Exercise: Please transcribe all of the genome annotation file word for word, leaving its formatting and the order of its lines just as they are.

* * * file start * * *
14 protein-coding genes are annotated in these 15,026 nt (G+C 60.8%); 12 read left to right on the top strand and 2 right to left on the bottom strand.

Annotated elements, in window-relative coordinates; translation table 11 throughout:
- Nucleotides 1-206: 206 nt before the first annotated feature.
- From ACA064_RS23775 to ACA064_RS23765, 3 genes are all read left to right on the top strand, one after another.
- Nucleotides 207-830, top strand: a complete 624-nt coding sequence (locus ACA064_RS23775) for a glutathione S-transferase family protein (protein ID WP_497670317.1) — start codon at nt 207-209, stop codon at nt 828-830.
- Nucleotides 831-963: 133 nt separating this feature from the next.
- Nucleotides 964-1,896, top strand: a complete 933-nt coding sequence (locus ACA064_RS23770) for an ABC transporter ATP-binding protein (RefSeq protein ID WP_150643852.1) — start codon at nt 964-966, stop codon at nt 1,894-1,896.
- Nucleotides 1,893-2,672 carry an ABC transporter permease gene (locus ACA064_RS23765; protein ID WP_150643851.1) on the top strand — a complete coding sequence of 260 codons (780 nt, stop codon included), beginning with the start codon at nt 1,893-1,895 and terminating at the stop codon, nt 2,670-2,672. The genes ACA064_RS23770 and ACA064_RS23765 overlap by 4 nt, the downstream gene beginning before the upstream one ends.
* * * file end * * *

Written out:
14 protein-coding genes are annotated in these 15,026 nt (G+C 60.8%); 12 read left to right on the top strand and 2 right to left on the bottom strand.

Annotated elements, in window-relative coordinates; translation table 11 throughout:
- Nucleotides 1-206: 206 nt before the first annotated feature.
- From ACA064_RS23775 to ACA064_RS23765, 3 genes are all read left to right on the top strand, one after another.
- Nucleotides 207-830, top strand: a complete 624-nt coding sequence (locus ACA064_RS23775) for a glutathione S-transferase family protein (protein ID WP_497670317.1) — start codon at nt 207-209, stop codon at nt 828-830.
- Nucleotides 831-963: 133 nt separating this feature from the next.
- Nucleotides 964-1,896, top strand: a complete 933-nt coding sequence (locus ACA064_RS23770) for an ABC transporter ATP-binding protein (RefSeq protein ID WP_150643852.1) — start codon at nt 964-966, stop codon at nt 1,894-1,896.
- Nucleotides 1,893-2,672 carry an ABC transporter permease gene (locus ACA064_RS23765; protein ID WP_150643851.1) on the top strand — a complete coding sequence of 260 codons (780 nt, stop codon included), beginning with the start codon at nt 1,893-1,895 and terminating at the stop codon, nt 2,670-2,672. The genes ACA064_RS23770 and ACA064_RS23765 overlap by 4 nt, the downstream gene beginning before the upstream one ends.